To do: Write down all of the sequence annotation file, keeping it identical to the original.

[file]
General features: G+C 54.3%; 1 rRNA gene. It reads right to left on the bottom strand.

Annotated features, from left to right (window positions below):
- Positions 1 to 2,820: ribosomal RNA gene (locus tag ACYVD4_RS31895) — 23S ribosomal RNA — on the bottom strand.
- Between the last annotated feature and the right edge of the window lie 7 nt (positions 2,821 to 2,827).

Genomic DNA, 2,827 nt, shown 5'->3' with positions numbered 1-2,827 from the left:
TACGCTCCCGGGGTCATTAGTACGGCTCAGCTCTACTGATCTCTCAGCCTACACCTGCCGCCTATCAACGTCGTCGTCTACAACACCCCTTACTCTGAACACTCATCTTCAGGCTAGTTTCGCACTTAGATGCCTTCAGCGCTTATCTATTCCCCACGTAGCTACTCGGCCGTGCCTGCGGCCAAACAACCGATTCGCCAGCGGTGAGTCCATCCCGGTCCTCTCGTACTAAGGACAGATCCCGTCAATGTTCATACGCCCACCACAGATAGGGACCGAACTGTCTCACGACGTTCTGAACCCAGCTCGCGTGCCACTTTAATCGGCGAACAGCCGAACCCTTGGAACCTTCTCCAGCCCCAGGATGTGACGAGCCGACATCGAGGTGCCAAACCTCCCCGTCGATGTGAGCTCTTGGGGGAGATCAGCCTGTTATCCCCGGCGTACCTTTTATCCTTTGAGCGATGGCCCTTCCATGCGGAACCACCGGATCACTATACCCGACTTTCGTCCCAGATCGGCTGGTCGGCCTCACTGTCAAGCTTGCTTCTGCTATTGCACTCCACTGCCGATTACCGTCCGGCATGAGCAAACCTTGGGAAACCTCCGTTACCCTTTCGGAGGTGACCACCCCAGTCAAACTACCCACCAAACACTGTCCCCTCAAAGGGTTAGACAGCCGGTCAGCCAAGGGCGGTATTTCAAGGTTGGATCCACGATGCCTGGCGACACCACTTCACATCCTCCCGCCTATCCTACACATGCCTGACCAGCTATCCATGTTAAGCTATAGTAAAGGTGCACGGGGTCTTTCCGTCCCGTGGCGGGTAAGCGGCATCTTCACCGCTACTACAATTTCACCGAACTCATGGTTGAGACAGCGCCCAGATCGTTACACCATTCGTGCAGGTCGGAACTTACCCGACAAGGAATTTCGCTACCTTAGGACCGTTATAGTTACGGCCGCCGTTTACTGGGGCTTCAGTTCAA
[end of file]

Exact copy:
General features: G+C 54.3%; 1 rRNA gene. It reads right to left on the bottom strand.

Annotated features, from left to right (window positions below):
- Positions 1 to 2,820: ribosomal RNA gene (locus tag ACYVD4_RS31895) — 23S ribosomal RNA — on the bottom strand.
- Between the last annotated feature and the right edge of the window lie 7 nt (positions 2,821 to 2,827).

Genomic DNA, 2,827 nt, shown 5'->3' with positions numbered 1-2,827 from the left:
TACGCTCCCGGGGTCATTAGTACGGCTCAGCTCTACTGATCTCTCAGCCTACACCTGCCGCCTATCAACGTCGTCGTCTACAACACCCCTTACTCTGAACACTCATCTTCAGGCTAGTTTCGCACTTAGATGCCTTCAGCGCTTATCTATTCCCCACGTAGCTACTCGGCCGTGCCTGCGGCCAAACAACCGATTCGCCAGCGGTGAGTCCATCCCGGTCCTCTCGTACTAAGGACAGATCCCGTCAATGTTCATACGCCCACCACAGATAGGGACCGAACTGTCTCACGACGTTCTGAACCCAGCTCGCGTGCCACTTTAATCGGCGAACAGCCGAACCCTTGGAACCTTCTCCAGCCCCAGGATGTGACGAGCCGACATCGAGGTGCCAAACCTCCCCGTCGATGTGAGCTCTTGGGGGAGATCAGCCTGTTATCCCCGGCGTACCTTTTATCCTTTGAGCGATGGCCCTTCCATGCGGAACCACCGGATCACTATACCCGACTTTCGTCCCAGATCGGCTGGTCGGCCTCACTGTCAAGCTTGCTTCTGCTATTGCACTCCACTGCCGATTACCGTCCGGCATGAGCAAACCTTGGGAAACCTCCGTTACCCTTTCGGAGGTGACCACCCCAGTCAAACTACCCACCAAACACTGTCCCCTCAAAGGGTTAGACAGCCGGTCAGCCAAGGGCGGTATTTCAAGGTTGGATCCACGATGCCTGGCGACACCACTTCACATCCTCCCGCCTATCCTACACATGCCTGACCAGCTATCCATGTTAAGCTATAGTAAAGGTGCACGGGGTCTTTCCGTCCCGTGGCGGGTAAGCGGCATCTTCACCGCTACTACAATTTCACCGAACTCATGGTTGAGACAGCGCCCAGATCGTTACACCATTCGTGCAGGTCGGAACTTACCCGACAAGGAATTTCGCTACCTTAGGACCGTTATAGTTACGGCCGCCGTTTACTGGGGCTTCAGTTCAA